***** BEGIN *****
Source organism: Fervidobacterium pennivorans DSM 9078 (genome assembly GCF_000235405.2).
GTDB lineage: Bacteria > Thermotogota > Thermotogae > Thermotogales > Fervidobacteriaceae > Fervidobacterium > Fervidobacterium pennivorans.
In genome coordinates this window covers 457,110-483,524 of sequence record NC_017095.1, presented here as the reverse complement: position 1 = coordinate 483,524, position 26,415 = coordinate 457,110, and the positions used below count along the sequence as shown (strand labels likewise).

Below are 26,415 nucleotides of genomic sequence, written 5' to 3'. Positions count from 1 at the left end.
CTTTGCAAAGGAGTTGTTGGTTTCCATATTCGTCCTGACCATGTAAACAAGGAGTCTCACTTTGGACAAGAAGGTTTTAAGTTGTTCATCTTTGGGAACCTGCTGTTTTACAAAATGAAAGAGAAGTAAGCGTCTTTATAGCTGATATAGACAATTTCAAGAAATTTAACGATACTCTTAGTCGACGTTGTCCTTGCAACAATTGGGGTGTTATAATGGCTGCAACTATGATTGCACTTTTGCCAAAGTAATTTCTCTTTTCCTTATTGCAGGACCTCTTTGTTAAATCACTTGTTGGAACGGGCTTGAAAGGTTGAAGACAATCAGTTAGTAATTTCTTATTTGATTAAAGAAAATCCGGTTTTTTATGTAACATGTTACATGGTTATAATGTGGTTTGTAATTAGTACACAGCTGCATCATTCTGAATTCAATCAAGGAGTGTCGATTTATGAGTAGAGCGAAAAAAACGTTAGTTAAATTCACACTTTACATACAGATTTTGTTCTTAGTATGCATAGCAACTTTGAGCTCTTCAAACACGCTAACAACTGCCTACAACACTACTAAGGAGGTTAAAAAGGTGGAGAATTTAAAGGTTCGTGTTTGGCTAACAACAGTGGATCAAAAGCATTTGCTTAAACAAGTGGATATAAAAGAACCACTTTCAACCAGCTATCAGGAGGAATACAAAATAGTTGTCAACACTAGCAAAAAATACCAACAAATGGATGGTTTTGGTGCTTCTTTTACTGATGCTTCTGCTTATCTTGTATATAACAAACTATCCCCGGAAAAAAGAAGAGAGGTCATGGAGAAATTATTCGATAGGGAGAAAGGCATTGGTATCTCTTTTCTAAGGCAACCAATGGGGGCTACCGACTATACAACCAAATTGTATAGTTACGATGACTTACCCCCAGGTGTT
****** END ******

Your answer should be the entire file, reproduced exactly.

Source organism: Fervidobacterium pennivorans DSM 9078 (genome assembly GCF_000235405.2).
GTDB lineage: Bacteria > Thermotogota > Thermotogae > Thermotogales > Fervidobacteriaceae > Fervidobacterium > Fervidobacterium pennivorans.
In genome coordinates this window covers 457,110-483,524 of sequence record NC_017095.1, presented here as the reverse complement: position 1 = coordinate 483,524, position 26,415 = coordinate 457,110, and the positions used below count along the sequence as shown (strand labels likewise).

Below are 26,415 nucleotides of genomic sequence, written 5' to 3'. Positions count from 1 at the left end.
CTTTGCAAAGGAGTTGTTGGTTTCCATATTCGTCCTGACCATGTAAACAAGGAGTCTCACTTTGGACAAGAAGGTTTTAAGTTGTTCATCTTTGGGAACCTGCTGTTTTACAAAATGAAAGAGAAGTAAGCGTCTTTATAGCTGATATAGACAATTTCAAGAAATTTAACGATACTCTTAGTCGACGTTGTCCTTGCAACAATTGGGGTGTTATAATGGCTGCAACTATGATTGCACTTTTGCCAAAGTAATTTCTCTTTTCCTTATTGCAGGACCTCTTTGTTAAATCACTTGTTGGAACGGGCTTGAAAGGTTGAAGACAATCAGTTAGTAATTTCTTATTTGATTAAAGAAAATCCGGTTTTTTATGTAACATGTTACATGGTTATAATGTGGTTTGTAATTAGTACACAGCTGCATCATTCTGAATTCAATCAAGGAGTGTCGATTTATGAGTAGAGCGAAAAAAACGTTAGTTAAATTCACACTTTACATACAGATTTTGTTCTTAGTATGCATAGCAACTTTGAGCTCTTCAAACACGCTAACAACTGCCTACAACACTACTAAGGAGGTTAAAAAGGTGGAGAATTTAAAGGTTCGTGTTTGGCTAACAACAGTGGATCAAAAGCATTTGCTTAAACAAGTGGATATAAAAGAACCACTTTCAACCAGCTATCAGGAGGAATACAAAATAGTTGTCAACACTAGCAAAAAATACCAACAAATGGATGGTTTTGGTGCTTCTTTTACTGATGCTTCTGCTTATCTTGTATATAACAAACTATCCCCGGAAAAAAGAAGAGAGGTCATGGAGAAATTATTCGATAGGGAGAAAGGCATTGGTATCTCTTTTCTAAGGCAACCAATGGGGGCTACCGACTATACAACCAAATTGTATAGTTACGATGACTTACCCCCAGGTGTT